Example 5 High-performance Liquid Chromatography (RP-HPLC) Peptide Mapping

The peptides were characterized by reverse-phase high-performance liquid chromatography (RP-HPLC) Peptide Mapping. The IEC fractions were reduced, alkylated and digested with endoproteinase Lys-C as described for the MALDI-TOF MS peptide mapping. The analysis of the digested isomers was carried out on a Waters Alliance HPLC system with a Vydac RP-C18 analytical column (5 μm, 2.1×250 mm) and a precolumn with the same packing material. Elution was performed with an acetonitrile gradient from 1% to 95% for 105 min in water with a flow rate of 0.2 mL/min. Both solvents contained 0.1% (v/v) TFA. 100 μL of each digested sample were injected and monitored at 215 nm.

Example 6 MALDI-TOF Spectra of Undigested Protein

An 18 mg/ml solution of trans-3-indoleacrylic acid in acetonitrile/0.1% trifluoro-acetic acid 70/30 (v/v) was premixed with the same volume of sample solution. Then 1.0 μL of the mixture was applied to the target surface. Typically 150-200 laser shots were averaged in linear positive ionization mode. The accelerating voltage was set to 25.000 V and the grid voltage to 90%. Bovine albumin M+ and M2+ were used for external calibration.

Example 7 SE-HPLC (Size Exclusion HPLC)

SE-HPLC was performed with a Waters Alliance 2690 HPLC system equipped with a TosoHaas TSK gel G 4000 SWXL column (7.8×300 mm). Proteins were eluted using a mobile phase containing 0.02 M NaH2PO4, 0.15 M NaCl, 1% (v/v) diethylene glycol and 10% (v/v) ethanol (pH 6.8) at a flow rate of 0.4 mL/min and detected at 210 nm. The injection amounts were 20 μg of each isomers.

Size Exclusion HPLC and SDS-PAGE were used to determine the amount of oligo-PEG-IFN alpha 2a forms and aggregates in the different IEC fractions. The reference material contains 2.3% aggregates and 2.2% oligomers.

Peaks 1, 4, 4a, 5, 6 and 8 contain <0.7% of the oligopegylated IFN alpha 2a forms, whereas in peaks 2, 3, and 7 the percentage of the oligopegylated IFN alpha 2a forms are under the detection limit (<0.2%). In the case of the aggregates a different trend could be seen. In all peaks the amount of aggregates is below 0.9%.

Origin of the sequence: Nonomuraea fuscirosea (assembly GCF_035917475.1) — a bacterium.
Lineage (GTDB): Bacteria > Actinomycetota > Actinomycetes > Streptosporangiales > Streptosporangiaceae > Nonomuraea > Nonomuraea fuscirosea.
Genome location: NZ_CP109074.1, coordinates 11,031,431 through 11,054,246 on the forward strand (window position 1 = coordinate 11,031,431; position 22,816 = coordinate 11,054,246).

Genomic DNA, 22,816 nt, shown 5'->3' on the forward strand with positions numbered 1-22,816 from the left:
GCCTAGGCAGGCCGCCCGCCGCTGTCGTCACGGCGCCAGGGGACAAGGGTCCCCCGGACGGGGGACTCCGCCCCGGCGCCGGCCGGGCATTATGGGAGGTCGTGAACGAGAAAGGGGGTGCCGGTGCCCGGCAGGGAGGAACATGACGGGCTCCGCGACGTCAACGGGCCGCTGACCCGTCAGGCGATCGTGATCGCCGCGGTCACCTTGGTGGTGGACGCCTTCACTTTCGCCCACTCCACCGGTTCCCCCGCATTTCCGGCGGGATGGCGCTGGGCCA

Example 8 SDS-PAGE

SDS-PAGE was carried out both under non-reducing and under reducing conditions using Tris-Glycine gels of 16% (1.5 mm, 10 well). Novex Mark 12 molecular weight markers with a mass range from 2.5 to 200 kDa were used for calibration, bovine serum albumin (BSA) was used as sensitivity standard (2 ng). Approximately 1 μg of all the samples and 0.5 μg of standard were applied to the gel. The running conditions were 125 V and 6 W for 120 min. The proteins were fixed and stained using the silver staining kit SilverXpress from Novex.

The gels that were recorded under non-reducing conditions for the IEC fractions 1-8 show a pattern that is comparable to that of the PEG-IFN alpha 2a reference standard.

Under reducing conditions, the gels show an increase in intensity of the minor bands at about 90 kDa as compared to the standard. Between 6 and 10 kDa protein fragments appear for peaks 6, 7 and 8. Both bands together correspond to approximately 1% of clipped material. In the lanes of isomer 1, 5, 6, 7, 8 additional bands with more than 100 kDa can be seen which are also present in the standard. These can be assigned to oligomers. Thus SDS-PAGE confirms the results of the SE-HPLC analysis.

Overall, RP-HPLC and SDS-PAGE experiments indicate that the purity of the IEC fractions can be considered comparable to the PEG-IFN alpha 2a reference standard.

The structure of the PEG-IFN alpha 2a species derived from the 9 IEC-fractions were identified based on the results of the methods described above using the strategy mentioned above.

Example 9 In Vitro Antiviral Protection Activity

The antiviral activities of the isolated isomers were determined by the reduction of the cytopathic effect of vesicular stomatitis virus (VSV) on Madin-Darby bovine kidney (MDBK) cells. The cell lines were cultured in MEM-medium containing 10% fetal bovine serum. The isomers and PEG-IFN were diluted to a final concentration of 10 ng/ml (assay starting concentration) for the detection of the effective concentration. This effective concentration (EC50) was determined as the concentration needed for 50% protection of the cells against the VSV. In all measurements, the cell culture was challenged with VSV 4 hours after addition of the PEG-IFN isomers. After 18 hours growth at 37° C. the cells were stained with crystal violet® to determine the number of intact cells.